The Seven Pillars is a magnificent account of the Arab Revolt against Turkey in the First World War. Winston Churchill regarded its author as 'one of the greatest beings alive in our time’, and John Buchan thought him 'the only man of genius’ he had ever known. Yet Lawrence himself, the most self-critical of men, came to feel that his book was 'entirely contemptible, an unconvincing bag of tricks’. He wished 'that Arabian business’ had never happened, and he was long tormented by the feeling that he had helped betray the Arabs, whose nationalist aspirations were thwarted by the French and British mandates established in the Middle Ikist. Lawrence inspired my interest in the Arab World and led (though very indirectly) to my first jobs in Beirut and Cairo. Later my work took me to Western Europe and, later still, to India and the East.

It was while writing a biography of Rudyard Kipling that I caught up with Lawrence again. In the archives at Harvard I found an almost illegible draft letter in his handwriting which revealed that the two men met in 1918, sat up for two nights while the desert hero 'talked very much’ until Kipling, 'wanting perhaps to go to bed, told [him] to go and write a book. Well,’ Lawrence exclaimed four years later, 'I did it’.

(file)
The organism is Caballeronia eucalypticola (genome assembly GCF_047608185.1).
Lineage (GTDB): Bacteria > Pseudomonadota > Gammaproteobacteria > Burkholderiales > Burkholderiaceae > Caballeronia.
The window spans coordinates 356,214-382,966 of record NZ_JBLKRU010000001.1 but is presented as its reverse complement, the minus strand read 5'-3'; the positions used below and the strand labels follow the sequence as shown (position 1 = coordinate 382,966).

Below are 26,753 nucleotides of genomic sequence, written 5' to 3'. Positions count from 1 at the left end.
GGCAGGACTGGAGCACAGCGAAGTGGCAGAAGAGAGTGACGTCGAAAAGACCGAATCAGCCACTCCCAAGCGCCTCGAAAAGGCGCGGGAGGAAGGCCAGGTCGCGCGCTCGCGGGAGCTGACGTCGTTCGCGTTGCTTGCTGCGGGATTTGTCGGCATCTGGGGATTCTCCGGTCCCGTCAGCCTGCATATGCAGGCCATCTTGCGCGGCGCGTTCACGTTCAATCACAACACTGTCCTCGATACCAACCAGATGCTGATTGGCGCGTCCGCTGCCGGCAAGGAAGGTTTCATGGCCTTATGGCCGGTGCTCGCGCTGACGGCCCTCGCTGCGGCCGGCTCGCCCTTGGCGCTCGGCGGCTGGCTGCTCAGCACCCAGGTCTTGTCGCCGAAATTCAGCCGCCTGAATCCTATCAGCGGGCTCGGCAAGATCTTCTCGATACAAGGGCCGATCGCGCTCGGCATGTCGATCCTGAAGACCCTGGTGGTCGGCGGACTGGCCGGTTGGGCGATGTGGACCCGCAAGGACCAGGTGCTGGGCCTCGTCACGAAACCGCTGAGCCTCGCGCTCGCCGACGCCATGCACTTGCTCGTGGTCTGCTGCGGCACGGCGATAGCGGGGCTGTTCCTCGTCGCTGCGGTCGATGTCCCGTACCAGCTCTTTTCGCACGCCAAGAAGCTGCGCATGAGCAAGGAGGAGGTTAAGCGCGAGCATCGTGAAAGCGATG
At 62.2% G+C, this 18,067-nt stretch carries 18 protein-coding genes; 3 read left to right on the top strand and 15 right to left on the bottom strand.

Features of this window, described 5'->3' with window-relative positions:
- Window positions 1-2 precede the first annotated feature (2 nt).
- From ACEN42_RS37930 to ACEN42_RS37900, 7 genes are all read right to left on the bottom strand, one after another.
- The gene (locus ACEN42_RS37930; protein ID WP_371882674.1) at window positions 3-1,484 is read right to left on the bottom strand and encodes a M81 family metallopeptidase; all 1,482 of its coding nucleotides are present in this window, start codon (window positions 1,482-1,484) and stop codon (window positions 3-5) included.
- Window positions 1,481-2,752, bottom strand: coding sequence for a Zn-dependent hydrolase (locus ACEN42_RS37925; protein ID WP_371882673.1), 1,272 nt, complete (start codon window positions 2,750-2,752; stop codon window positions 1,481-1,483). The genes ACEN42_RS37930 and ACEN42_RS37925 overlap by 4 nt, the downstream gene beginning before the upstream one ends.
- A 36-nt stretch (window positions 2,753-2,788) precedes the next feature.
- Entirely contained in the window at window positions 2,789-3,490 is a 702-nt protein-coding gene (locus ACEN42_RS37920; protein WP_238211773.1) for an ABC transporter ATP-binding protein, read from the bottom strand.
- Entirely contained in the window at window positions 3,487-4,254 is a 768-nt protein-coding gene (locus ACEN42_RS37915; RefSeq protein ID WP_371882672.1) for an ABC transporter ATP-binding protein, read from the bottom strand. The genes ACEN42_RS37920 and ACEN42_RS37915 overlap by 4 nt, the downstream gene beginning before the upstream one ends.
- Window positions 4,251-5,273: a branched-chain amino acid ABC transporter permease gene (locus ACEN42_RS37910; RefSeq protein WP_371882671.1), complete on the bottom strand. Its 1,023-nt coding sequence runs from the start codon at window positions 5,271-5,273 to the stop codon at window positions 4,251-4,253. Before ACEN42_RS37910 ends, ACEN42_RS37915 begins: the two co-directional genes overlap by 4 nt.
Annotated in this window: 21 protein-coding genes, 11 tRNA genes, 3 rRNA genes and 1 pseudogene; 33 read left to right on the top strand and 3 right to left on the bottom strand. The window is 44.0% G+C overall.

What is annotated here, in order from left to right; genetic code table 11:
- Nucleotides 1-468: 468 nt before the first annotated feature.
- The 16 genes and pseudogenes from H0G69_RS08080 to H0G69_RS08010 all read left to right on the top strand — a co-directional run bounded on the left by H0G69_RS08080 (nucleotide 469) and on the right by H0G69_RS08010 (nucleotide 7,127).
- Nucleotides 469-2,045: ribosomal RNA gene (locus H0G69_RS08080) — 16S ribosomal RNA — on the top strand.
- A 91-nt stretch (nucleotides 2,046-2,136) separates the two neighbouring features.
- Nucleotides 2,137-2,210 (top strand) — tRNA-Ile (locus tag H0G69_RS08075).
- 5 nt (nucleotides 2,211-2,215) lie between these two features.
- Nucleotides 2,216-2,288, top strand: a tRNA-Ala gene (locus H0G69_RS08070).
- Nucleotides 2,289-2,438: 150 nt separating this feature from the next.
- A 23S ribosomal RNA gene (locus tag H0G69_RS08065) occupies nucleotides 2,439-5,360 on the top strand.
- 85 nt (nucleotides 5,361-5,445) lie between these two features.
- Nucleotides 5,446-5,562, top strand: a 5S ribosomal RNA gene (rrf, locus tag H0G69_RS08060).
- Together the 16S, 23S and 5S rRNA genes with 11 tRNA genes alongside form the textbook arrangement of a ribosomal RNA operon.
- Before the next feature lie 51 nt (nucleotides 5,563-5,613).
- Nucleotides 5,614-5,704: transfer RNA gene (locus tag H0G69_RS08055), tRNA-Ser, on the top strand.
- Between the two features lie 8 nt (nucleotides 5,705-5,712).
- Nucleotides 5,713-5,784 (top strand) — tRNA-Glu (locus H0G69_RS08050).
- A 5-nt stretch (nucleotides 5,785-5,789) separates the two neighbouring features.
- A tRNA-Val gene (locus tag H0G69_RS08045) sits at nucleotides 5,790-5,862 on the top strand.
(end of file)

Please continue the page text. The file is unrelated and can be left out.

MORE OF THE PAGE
In 1922 Kipling agreed to read the draft of The Seven Pillars on condition that Lawrence never revealed the fact. Alas he did not care for the book - the prose style of the two authors could hardly have been more different - nor did he much like Lawrence himself, though he softened his hostility on learning that the 'poor chap’ was illegitimate. It 'explained the whole uneasy soul of the man’ and confirmed one of Kipling’s 'pet theories that the wrong side of the blanket doesn’t breed the worst sort’. Lawrence did indeed have an uneasy soul. In his early thirties he renounced fame and influence and literary glory, and sought anonymity under assumed names in lowly jobs in the Arm and the RAF. His only joy was the motorbike that eventually killed him.

British Empire Book
T. E. Lawrence
Originally 1926, this edition 2000
Penguin Classics
Review Originally Published
Spring 2021 in Journal of the British Association for Cemeteries in South Asia